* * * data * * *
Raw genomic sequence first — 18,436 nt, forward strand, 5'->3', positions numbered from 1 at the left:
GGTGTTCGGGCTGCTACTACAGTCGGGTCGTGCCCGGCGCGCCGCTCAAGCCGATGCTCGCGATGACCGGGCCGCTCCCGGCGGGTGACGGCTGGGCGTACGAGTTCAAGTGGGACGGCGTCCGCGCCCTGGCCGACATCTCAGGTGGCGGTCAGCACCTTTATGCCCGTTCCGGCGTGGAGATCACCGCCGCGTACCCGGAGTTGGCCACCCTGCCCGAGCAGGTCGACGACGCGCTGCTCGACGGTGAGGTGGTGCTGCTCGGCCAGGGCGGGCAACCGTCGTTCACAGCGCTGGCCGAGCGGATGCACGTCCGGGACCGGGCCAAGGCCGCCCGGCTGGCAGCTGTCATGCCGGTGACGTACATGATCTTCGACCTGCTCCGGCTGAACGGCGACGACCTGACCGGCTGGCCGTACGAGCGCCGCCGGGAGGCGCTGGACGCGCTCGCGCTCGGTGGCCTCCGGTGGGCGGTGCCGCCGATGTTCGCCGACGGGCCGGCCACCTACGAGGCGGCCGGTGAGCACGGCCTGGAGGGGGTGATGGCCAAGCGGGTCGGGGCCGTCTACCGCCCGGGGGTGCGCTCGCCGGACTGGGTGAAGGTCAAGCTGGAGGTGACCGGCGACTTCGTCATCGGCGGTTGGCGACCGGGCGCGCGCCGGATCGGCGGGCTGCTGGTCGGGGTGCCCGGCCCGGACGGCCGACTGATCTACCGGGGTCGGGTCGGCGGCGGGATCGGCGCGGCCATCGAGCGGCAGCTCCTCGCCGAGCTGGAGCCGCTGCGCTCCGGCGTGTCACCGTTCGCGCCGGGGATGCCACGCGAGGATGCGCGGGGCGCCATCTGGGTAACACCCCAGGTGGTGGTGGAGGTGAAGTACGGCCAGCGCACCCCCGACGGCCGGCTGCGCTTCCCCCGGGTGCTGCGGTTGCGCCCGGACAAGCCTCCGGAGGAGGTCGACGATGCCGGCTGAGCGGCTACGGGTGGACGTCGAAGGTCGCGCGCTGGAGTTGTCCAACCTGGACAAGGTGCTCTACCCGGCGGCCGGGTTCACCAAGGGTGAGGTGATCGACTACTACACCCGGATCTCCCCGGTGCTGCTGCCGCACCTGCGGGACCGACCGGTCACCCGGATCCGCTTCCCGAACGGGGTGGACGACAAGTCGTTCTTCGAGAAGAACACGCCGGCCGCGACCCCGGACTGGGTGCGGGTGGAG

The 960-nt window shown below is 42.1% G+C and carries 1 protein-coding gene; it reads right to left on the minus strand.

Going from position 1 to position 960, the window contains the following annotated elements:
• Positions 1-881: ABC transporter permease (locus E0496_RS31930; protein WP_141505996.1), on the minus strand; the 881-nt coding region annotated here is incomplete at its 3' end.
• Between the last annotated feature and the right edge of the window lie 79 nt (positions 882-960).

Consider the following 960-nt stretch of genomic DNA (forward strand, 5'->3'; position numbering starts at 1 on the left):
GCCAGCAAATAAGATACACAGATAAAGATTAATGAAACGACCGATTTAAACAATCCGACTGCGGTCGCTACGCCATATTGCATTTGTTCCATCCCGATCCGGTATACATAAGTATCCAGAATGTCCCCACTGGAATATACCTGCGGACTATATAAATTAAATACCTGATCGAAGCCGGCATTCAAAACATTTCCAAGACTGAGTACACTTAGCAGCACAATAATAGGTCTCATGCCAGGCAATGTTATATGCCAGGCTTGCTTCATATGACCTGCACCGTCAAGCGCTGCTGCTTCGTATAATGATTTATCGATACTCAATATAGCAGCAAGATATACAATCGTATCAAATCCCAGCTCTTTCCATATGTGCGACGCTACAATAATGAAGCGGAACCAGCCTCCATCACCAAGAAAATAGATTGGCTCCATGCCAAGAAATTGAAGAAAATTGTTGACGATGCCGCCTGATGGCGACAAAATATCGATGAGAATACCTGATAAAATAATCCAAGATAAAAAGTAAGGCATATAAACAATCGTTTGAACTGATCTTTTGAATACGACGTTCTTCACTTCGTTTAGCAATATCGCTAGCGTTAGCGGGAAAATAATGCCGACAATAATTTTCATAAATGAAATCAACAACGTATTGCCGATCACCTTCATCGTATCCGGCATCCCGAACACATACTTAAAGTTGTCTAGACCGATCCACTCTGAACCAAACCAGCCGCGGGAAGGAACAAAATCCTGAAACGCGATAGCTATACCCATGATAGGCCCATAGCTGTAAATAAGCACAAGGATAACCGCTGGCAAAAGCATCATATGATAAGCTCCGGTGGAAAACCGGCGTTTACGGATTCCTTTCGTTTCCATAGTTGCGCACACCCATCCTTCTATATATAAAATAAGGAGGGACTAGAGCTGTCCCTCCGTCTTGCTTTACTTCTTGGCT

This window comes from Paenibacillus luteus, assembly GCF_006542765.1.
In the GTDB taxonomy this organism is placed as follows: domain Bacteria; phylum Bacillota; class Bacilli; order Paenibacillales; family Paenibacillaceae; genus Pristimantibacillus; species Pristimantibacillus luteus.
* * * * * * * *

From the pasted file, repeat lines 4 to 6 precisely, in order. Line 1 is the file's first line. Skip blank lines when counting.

Going from position 1 to position 960, the window contains the following annotated elements:
• Positions 1-881: ABC transporter permease (locus E0496_RS31930; protein WP_141505996.1), on the minus strand; the 881-nt coding region annotated here is incomplete at its 3' end.
• Between the last annotated feature and the right edge of the window lie 79 nt (positions 882-960).